My friend Dingwall has moved into an assisted living residence. When he told me, I said I didn’t think he was ready for assisted living.
“I’m not,” he replied. “I chose it to escape assisted dying.”
He explained that besides meals, light housekeeping, recreation, entertainment and transportation, the residence he chose provides spiritual enhancement.
“If I should descend into senility,” he said, “I’m confident my caregivers won’t let some euthanizing doctor help me commit suicide.”
He went on to say that his timing couldn’t have been better. To escape the assisted suicide epidemic, he made his move a few weeks before the coronavirus pandemic
“When COVID-19 struck,” he said, “the residence went into lockdown and my caregivers not only assist me in living but, as I’m at a vulnerable age, help keep me from prematurely dying.”
“You like being quarantined?”
“Of course not,” he said. “I’m a layman, not a cloistered monk. When they closed the common dining room and fed us in our apartments, I felt like a cloistered monkey.”
“Your apartment seemed like a cage?”
“Either that or a cell,” he said. “When we went into lockdown, it was like being in prison. After they decided to leave the food outside our doors, it was like being in solitary confinement.”
“You make the caregivers seem like animal keepers.”
“Exactly,” he said. “I’m a rational animal and they keep me safe.”
“But you’re free to leave your apartment.”
“Not only the apartment,” he said, “the entire building, although they strongly advise us to practice social distancing of at least six feet.”
As he rarely carries a tape measure, Dingwall told me that he does a lot of guessing while socializing both inside and outside.
“Others do the same,” he said, “and we continually shift forwards, backwards and sideways in a kind of COVID-19 shuffle or a disconnected coronavirus conga.
“That must be disconcerting,” I said.
“Not nearly as disconcerting as entering a room full of caregivers wearing medical face masks,” he said. “I feel like shouting ‘Unclean, Unclean’ as lepers did in Biblical times.”
He told me that when he was due for a medical checkup, his doctor didn’t see him personally but surprised him with an itinerant laboratory assistant who took a blood sample.
“She looked like an alien from another planet,” he said, “fully clothed in some kind of protective gear with, of course, the inevitable mask,
“What did you say when she arrived unannounced?”
“I don’t know your name, but your face is familiar.”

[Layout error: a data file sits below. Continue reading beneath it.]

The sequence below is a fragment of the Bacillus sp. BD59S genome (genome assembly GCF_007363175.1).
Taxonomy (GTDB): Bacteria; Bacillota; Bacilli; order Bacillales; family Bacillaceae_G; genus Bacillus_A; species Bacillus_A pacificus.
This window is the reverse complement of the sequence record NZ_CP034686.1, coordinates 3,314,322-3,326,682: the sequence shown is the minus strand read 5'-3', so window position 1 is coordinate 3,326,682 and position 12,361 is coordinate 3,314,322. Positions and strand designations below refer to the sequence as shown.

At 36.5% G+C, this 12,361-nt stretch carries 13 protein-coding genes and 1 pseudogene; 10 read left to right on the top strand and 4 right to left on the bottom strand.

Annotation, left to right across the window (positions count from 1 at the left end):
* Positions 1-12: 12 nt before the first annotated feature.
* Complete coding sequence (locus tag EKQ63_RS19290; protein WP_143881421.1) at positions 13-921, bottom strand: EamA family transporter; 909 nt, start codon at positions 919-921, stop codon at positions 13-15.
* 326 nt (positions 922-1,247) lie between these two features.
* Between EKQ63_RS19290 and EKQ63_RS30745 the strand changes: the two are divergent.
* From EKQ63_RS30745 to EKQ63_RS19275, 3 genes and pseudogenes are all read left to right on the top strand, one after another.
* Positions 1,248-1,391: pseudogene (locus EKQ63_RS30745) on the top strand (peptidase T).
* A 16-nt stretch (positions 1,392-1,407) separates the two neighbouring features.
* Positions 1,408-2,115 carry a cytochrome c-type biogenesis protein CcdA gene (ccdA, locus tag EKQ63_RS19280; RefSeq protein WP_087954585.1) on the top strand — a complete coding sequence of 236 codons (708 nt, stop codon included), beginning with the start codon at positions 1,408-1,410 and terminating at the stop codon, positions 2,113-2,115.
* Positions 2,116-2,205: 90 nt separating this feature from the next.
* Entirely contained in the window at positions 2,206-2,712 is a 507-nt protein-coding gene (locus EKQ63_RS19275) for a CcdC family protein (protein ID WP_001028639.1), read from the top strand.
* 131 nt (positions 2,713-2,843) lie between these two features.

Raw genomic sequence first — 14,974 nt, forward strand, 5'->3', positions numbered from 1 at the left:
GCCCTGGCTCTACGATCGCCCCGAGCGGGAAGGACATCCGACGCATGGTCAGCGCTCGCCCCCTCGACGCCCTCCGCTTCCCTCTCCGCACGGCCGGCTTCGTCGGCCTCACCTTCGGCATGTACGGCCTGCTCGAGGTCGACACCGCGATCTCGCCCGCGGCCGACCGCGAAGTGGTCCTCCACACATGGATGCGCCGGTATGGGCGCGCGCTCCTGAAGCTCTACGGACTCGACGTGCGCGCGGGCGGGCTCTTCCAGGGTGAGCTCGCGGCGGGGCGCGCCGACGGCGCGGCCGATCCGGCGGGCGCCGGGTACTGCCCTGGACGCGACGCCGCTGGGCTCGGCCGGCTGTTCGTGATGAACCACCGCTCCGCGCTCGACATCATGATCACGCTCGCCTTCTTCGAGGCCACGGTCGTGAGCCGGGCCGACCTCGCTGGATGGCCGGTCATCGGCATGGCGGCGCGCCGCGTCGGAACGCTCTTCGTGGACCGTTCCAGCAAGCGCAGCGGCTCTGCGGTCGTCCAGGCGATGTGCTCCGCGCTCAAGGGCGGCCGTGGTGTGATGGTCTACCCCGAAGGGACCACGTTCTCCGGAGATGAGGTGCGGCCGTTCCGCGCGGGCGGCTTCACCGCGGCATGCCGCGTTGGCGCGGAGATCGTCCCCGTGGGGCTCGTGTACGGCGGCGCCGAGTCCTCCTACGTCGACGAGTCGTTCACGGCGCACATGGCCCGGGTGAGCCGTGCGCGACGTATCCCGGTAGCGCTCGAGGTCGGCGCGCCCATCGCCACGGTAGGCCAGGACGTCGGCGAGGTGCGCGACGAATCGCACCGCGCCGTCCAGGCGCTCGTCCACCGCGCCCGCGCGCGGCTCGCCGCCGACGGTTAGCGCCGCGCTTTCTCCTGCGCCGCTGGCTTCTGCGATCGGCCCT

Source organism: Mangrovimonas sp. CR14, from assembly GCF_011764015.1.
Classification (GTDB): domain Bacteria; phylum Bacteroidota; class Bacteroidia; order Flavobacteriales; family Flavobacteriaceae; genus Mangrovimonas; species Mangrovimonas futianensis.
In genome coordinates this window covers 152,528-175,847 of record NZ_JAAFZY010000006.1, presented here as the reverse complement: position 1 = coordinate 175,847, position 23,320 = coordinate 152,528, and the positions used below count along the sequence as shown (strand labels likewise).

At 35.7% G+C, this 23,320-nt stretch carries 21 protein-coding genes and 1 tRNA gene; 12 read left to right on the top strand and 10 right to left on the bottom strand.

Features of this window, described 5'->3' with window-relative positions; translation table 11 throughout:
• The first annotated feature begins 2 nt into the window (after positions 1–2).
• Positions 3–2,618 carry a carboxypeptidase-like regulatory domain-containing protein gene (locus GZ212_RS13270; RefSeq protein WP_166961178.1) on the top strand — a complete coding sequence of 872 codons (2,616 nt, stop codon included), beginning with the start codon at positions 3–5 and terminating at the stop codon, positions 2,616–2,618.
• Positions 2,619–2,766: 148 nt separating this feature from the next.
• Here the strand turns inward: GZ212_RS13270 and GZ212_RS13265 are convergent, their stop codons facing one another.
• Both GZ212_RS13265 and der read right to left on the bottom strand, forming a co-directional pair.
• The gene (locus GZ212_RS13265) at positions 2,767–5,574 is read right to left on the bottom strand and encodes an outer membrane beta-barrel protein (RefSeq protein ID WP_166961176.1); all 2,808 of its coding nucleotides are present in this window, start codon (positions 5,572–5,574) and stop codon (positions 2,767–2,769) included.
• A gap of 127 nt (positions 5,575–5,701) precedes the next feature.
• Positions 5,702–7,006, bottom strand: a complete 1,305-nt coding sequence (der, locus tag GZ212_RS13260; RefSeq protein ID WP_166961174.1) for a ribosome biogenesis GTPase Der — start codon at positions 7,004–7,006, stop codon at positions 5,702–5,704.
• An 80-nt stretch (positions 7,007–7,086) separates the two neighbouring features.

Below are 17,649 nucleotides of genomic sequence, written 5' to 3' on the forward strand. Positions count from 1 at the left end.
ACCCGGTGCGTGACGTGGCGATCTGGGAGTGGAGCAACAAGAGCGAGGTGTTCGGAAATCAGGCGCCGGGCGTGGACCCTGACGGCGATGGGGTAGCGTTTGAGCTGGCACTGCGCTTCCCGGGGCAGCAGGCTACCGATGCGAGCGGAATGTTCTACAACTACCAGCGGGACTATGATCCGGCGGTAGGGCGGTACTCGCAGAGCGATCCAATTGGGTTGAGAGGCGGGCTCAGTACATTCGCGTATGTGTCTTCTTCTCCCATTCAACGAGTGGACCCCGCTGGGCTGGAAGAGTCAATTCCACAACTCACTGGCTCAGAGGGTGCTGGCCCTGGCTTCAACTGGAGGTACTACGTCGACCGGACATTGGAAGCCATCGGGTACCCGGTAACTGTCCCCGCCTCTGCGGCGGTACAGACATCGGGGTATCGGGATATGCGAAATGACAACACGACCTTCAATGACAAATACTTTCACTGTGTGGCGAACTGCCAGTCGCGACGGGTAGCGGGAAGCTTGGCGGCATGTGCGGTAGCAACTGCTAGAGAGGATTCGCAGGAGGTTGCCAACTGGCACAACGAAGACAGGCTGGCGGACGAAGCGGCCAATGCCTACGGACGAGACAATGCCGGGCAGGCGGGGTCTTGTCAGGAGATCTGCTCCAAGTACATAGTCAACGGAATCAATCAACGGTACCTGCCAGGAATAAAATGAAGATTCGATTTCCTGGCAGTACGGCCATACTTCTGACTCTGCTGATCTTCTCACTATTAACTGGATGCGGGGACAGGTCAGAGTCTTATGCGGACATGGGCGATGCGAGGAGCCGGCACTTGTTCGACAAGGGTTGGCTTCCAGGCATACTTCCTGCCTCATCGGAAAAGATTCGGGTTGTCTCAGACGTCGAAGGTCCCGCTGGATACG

He went on to say that it didn’t bother him when they insisted he avoid mass gatherings. It bothered him immensely, however, when they told him to avoid gathering at Mass.
“Missing Mass on Easter,” he said, “was like denying the Resurrection and made me feel like fomenting an insurrection.”
I asked if he had any underlying deficiencies that could make the virus more serious if he caught it.
“Two,” he said. “I’m neither a robot nor an angel. Viruses don’t infect the metallic and the immaterial. They’re immune. Viruses are only interested in flesh and blood mortals like me.”
“I see your point,” I said. “You’re robotically and spiritually challenged.”
I wondered aloud whether Satan had anything to do with spreading COVID-19. They say it originated in bats, which often conveyed a satanic message in the horror movies of the early twentieth century.
“The virus could indeed be satanic, “Dingwall said, “if the economic shutdown aimed at combatting it, takes and otherwise damages more lives than the pandemic does.”
“You think that might happen?”
“By far the most vulnerable are the elderly and the unwell,” he said. “Why not quarantine them and let the rest keep the economy healthy? Does it make sense to lock down virtually an entire society when the vast majority will escape or survive the pandemic no matter what we do or fail to do? Is it wise to sicken the economy, on which we all depend for our lives, health and wellbeing?
“Or consider this. Would it be prudent to quarantine virtually all cars and trucks because each year they kill thousands and injure many thousands more, often with life altering disabilities?”
“Those are good questions, Dingwall,” I said. “Do you have any good answers beyond justifiable complaints?”
“In my present location,” he said, “I may be a hermit. I hope my complaints don’t suggest I’m a hermit crab.”